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Science writing: A neglected form of literature that needs focus

Science has more to teach us about ourselves, our past and future, than any preacher, politician or philosopher ever could

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The scientists across various disciplines are dealing with the mysteries of life, the universe and everything else. Wikimedia Commons
The scientists across various disciplines are dealing with the mysteries of life, the universe and everything else. Wikimedia Commons
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Along with philosophers, tax lawyers and computer programmers, scientists are perceived as speaking in a language which is supposedly the same as that of common people, but scarcely intelligible to them. And then they use strange symbols, complicated equations, and considerable jargon to talk of “things” unlikely to affect an average person’s life or to be even seen without specialised equipment.

So can scientific writing in any way be even comparable to literature? Yes, for scientists, across various disciplines, are also dealing with the mysteries of life, the universe and everything else, and can express themselves on their subject in ways the most lyrical poet, the most imaginative novelist or the most incisive historian could well envy.

Be it those trying to discern the cosmos’ origin, matter’s structure, the bewildering development and processes of life, including by evolution (despite what some Indian ministers may think), the abundant marvels of nature (including, but beyond humans too), and so on, scientists have written about their work and findings in absorbing ways.

Also Read: Scientists Use Pocket-size Device to Map Human Genetic Code

And in this, they have more to teach us about ourselves, our past and future, than any preacher, politician or philosopher ever could.

Let us take a selection from the last century, which was full of developments across all spheres of science.

And since our existence in terms of our position in the world and the universe is key, we can start with an English physicist, astronomer and mathematician placing things in perspective.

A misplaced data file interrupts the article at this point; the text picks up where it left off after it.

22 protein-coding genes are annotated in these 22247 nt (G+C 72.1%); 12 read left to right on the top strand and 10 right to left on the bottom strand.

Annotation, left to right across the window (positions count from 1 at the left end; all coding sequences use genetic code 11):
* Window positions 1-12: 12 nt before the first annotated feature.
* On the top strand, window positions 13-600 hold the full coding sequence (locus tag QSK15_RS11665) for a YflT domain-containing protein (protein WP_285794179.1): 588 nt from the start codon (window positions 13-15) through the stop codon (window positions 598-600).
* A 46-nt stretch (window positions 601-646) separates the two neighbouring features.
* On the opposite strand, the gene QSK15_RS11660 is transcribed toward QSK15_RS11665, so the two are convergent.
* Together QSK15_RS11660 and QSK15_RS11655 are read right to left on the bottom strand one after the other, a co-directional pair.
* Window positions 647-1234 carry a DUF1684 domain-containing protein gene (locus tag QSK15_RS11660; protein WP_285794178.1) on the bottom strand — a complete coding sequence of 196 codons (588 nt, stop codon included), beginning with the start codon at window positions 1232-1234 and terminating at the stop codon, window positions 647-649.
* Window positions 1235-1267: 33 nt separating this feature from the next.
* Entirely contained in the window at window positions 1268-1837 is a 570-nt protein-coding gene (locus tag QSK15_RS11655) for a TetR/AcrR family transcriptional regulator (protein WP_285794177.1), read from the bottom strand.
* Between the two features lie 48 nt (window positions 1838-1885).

“… we attempt to discover the nature and purpose of the universe which surrounds our home in time and space. Our first impression is something akin to terror. We find the universe terrifying because of its vast meaningless distances, terrifying because of its inconceivably long vistas of time which dwarf human history to the twinkling of an eye, terrifying because of our extreme loneliness, and because of the material insignificance of our home in space — a millionth part of a grain of sand out of all the sea-sand in the world.

Coming to humans, we cannot ignore evolution -- and the contribution of Charles Darwin. Wikimedia Commons
Coming to humans, we cannot ignore evolution — and the contribution of Charles Darwin. Wikimedia Commons

But above all else, we find the universe terrifying because it appears to be indifferent to life like our own; emotion, ambition and achievement, art and religion seem equally foreign to its plan,” wrote Sir James Hopwood Jeans (1877-1946) in “The Mysterious Universe” (1930).

Also Read: Scientists Solve Mystery Of When Flowers Originated

Then, coming to humans, we cannot ignore evolution — and the contribution of Charles Darwin. Among the best to explain its significance is Helena Cronin (b. 1942), a philosopher of biology and co-director of the Centre for Philosophy of Natural and Social Science and the Darwin Centre at the London School of Economics.

“We are all walking archives of ancestral wisdom. Our bodies and minds are live monuments to our forebears’ rare successes. This Darwin has taught us. The human eye, our brain, our instincts, are legacies of natural selection’s victories, embodiments of the cumulative experience of the past,” she says in the beginning of her “The Ant and the Peacock: Altruism and Sexual Selection from Darwin to Today” (1991), on one of science’s “foremost achievements” — the Darwinian theory.